In some X-linked recessive diseases, such as Duchenne muscular dystrophy, expression of the disease phenotype is limited exclusively to males. In some X-linked dominant traits, such as incontinentia pigmenti or orofaciodigital syndrome (OFD 1), expression is limited to females, males do not survive to term. However, the expression of a disease in only one gender does not necessarily imply that the disease is X-linked. There are autosomal diseases that are limited to expression in only one sex. Precocious puberty and beard growth are factors expressed only in males. The hereditary form of prolapsed uterus is expressed only in females. These are called sex limited traits.


The DNA of mitochondria contains about ten genes involved in oxidative phosphorylation, as well as a few other genes. This DNA is capable of mutation, so it is not surprising that a few human diseases have been found to be associated with mitochondrial inheritance. Leber optic atrophy is a classic example of a disease of mitochondrial DNA. The ovum, originating in the female, has about 100,000 copies of mitochondrial DNA; the sperm, originating in the male, has fewer than 100 copies, and these are probably lost at fertilization. Virtually all of ones mitochondria come from his, or her, mother. Affected fathers produce no affected offspring, while the offspring of affected mothers are all affected. Figure 3 below shows the typical mitochondrial inheritance pattern.

Mitochondrial inheritance

Figure 3 Mitochondrial inheritance pattern.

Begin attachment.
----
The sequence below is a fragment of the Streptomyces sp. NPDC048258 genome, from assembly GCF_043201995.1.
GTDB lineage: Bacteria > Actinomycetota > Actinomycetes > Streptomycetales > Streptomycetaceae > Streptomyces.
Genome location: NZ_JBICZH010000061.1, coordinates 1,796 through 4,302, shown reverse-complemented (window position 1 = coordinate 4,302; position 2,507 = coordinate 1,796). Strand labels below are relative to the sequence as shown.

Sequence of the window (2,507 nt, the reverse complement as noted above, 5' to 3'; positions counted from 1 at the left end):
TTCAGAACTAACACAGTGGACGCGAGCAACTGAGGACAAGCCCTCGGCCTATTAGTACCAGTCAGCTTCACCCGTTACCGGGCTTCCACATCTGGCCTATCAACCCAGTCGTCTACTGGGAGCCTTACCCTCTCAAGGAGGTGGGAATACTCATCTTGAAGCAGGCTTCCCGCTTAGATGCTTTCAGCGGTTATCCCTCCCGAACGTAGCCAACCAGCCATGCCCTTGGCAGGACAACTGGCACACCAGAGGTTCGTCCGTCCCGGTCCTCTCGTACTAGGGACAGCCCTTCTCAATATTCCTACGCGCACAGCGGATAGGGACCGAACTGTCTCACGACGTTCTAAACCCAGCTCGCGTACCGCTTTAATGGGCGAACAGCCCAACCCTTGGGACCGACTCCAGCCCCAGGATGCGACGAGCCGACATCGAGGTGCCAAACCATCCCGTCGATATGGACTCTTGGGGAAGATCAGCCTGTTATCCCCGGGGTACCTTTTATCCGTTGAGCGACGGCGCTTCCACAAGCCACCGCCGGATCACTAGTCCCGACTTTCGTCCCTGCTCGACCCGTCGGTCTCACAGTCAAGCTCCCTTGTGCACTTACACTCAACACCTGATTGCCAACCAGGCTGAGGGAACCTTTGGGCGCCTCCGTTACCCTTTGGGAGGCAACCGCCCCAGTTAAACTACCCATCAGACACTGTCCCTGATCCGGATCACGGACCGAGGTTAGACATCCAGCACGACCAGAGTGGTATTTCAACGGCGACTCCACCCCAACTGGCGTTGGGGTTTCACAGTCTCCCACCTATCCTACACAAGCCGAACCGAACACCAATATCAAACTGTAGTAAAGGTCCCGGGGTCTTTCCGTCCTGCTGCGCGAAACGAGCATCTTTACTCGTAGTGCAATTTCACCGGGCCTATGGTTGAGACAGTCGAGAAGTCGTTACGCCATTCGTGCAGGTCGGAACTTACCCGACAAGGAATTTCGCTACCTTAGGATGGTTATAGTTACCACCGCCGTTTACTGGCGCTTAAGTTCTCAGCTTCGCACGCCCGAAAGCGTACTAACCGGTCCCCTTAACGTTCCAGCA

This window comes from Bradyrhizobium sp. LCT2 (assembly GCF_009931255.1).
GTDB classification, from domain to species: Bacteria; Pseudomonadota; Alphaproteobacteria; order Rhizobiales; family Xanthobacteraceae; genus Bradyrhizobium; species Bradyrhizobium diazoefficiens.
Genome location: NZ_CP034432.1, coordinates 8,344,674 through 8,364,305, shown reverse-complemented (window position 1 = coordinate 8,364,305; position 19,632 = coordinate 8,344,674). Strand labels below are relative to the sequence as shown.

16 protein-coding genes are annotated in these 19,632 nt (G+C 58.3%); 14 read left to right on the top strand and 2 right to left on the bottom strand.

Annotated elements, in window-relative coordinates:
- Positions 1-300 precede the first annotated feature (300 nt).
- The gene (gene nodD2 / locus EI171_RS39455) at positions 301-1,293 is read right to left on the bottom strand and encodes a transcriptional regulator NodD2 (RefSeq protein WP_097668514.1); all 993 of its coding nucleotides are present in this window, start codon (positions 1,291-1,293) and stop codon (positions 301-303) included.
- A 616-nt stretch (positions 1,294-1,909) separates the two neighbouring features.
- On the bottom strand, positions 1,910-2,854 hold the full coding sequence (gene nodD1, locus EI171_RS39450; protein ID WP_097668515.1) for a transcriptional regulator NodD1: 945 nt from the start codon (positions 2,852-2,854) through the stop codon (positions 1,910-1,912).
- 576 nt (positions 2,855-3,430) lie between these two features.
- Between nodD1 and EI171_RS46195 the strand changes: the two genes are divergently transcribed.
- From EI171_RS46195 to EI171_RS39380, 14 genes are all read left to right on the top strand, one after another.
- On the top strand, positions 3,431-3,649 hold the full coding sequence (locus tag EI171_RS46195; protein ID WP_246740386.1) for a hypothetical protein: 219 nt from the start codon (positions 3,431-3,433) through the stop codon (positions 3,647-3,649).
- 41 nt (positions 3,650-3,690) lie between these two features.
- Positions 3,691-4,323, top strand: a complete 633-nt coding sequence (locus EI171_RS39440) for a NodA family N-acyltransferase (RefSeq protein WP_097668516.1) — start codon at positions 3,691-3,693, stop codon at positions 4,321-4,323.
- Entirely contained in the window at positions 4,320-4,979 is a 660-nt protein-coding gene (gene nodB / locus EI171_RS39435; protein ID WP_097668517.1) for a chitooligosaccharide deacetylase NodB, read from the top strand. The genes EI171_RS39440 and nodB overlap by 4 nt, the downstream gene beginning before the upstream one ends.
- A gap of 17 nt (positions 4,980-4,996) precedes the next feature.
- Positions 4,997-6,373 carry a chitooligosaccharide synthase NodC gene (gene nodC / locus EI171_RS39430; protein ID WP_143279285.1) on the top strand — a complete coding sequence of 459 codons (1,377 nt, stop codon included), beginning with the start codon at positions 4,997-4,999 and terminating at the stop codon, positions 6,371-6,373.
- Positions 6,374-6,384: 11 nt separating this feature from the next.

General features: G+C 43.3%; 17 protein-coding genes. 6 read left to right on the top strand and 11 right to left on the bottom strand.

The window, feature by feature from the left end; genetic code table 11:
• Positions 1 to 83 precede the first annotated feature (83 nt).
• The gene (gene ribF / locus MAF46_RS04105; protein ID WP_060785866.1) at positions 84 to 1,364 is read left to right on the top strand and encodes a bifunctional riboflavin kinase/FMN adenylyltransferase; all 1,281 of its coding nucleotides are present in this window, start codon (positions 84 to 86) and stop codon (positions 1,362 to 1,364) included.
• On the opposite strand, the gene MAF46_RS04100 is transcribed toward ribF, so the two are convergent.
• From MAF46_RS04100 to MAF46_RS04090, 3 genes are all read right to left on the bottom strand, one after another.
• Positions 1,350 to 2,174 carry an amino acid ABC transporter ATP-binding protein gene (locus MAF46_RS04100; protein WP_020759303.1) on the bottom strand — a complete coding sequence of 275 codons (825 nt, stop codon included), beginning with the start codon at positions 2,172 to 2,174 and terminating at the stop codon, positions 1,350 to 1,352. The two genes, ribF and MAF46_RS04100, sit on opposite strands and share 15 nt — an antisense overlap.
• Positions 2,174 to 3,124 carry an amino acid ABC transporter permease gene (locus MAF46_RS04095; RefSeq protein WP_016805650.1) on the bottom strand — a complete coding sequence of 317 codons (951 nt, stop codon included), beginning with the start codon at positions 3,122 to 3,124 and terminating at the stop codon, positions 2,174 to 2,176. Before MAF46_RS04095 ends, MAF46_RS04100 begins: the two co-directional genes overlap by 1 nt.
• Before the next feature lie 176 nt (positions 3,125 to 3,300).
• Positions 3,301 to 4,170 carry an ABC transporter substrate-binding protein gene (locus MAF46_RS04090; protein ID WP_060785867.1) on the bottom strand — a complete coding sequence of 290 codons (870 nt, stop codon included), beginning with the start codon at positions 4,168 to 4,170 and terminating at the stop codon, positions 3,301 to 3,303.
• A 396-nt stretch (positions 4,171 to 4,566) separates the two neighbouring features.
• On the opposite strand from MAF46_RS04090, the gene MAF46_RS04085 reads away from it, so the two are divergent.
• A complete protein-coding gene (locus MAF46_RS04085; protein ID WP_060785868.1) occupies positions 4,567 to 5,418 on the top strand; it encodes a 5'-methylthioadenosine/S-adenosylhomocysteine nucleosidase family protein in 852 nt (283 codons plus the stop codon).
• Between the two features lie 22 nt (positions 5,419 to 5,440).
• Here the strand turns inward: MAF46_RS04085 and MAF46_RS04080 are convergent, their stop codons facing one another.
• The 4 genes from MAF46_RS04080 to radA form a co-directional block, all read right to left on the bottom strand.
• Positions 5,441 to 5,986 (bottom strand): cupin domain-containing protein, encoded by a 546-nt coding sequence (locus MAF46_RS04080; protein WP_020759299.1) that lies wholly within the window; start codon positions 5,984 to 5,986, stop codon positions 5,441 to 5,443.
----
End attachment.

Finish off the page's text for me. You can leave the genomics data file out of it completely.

Prader-Willi syndrome affects between 1/10,000 and 1/30,000 live births. The study of this disease led to the discovery that, for some genes, the origin of the gene may be important. For some loci the gene inherited from the father acts differently from the gene inherited from the mother, even though they may have the same DNA. This phenomenon is called imprinting. About 75% of patients with Prader-Willi syndrome have a small deletion of the long arm of chromosome 15, a small piece of one chromosome 15 is missing while the homologous chromosome remains intact. When this deletion is on the paternal chromosome (the father's genes are missing) Prader-Willi syndrome results. When this deletion is on the maternal chromosome (the mother's genes are missing) Angelman syndrome results. The two diseases have very different clinical symptoms. The other 25% of Prader-Willi syndrome patients are almost all the result of uniparental disomy, a rare chromosomal event in which both chromosomes come from a single parent. (This will be covered later under chromosomal diseases.) When both chromosomes 15 are derived from the mother, Prader-Willi syndrome results. When both chromosomes 15 are derived from the father, Angelman syndrome results. For normal development an individual must inherit one copy of this chromosomal region from his or her father and one from his or her mother. Several other regions have been found to show uniparental disomy without this effect on the phenotype. Small deletions usually affect the phenotype but they produce the same phenotype whether of maternal or paternal origin. Through some unknown mechanism, the gene, or genes, involved in Prader-Willi and Angelman syndrome know their origin and behave according to that origin. At the present time we do not know whether this is a general phenomenon or not. It might be limited to this small region of chromosome 15. It might be quite wide spread. Imprinting represents an exception to Mendel's laws and remains an important area of research.

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